>> > Thanks for your input on this topic. I believe that question 1)
>> > has already been addressed by Roy Bynum; there are others who are
>> > in a better position to answer this than me.
>> >
>> > Regarding testing I see two different levels/types of testing.
>> > Firstly there is module testing where different response times
>> > will not present a problem (the response time is probably
>> > one of the parameters that would be determined). Beyond this there
>> > is then system/interoperability testing. When testing with 
>> 'non-intelligent'
>> > equipment, the guardband between bursts would be set to the Upper-Bound
>> > values agreed upon.
>> > By guardband I mean the time delay between the Tx_On signal and the time
>> > when the Rx starts examining bit to determine the BER.
>> > With an intelligent system, i.e. protocol implementation with negotiated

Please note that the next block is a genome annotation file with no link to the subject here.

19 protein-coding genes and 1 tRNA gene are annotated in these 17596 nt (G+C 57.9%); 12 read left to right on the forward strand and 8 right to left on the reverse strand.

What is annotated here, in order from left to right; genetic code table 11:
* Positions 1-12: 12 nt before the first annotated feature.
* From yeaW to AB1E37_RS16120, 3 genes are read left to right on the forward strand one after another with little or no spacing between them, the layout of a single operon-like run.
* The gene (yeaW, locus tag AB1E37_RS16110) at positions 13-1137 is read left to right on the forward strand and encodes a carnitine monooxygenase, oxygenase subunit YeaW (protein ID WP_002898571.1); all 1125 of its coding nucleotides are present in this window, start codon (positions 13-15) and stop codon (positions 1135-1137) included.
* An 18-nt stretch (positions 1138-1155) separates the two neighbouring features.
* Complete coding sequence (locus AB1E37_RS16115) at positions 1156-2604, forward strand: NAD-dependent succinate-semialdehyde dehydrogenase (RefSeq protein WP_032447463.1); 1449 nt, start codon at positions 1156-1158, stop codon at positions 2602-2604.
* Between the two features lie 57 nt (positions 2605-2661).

>> > parameters,
>> > interoperability is not a problem as the optimal guardband is calculated.
>> >
>> > The above tests determine if one Tx communicates optically with the 
>> expected
>> > BER
>> > with another Rx. Setting the guardband equal to the upper limit determines
>> > that the timing requirements of the combined link are met. Direct module
>> > testing delivers the individual Rx and Tx times.  Hence, I don't see a
>> > problem
>> > with testing depending on the option choice for the timing parameters.
>> >
>> > Regards
>> >
>> > Tom
>> >
>> > -----Ursprngliche Nachricht-----
>> > Von: Mccammon, Kent G. [mailto:kmccammon@xxxxxxxxxxx]
>> > Gesendet am: Donnerstag, 5. Dezember 2002 02:45
>> > An: Murphy Thomas (COM FO D O); stds-802-3-efm@ieee.org;
>> > Vipul_Bhatt@xxxxxxxx; wdiab@xxxxxxxxx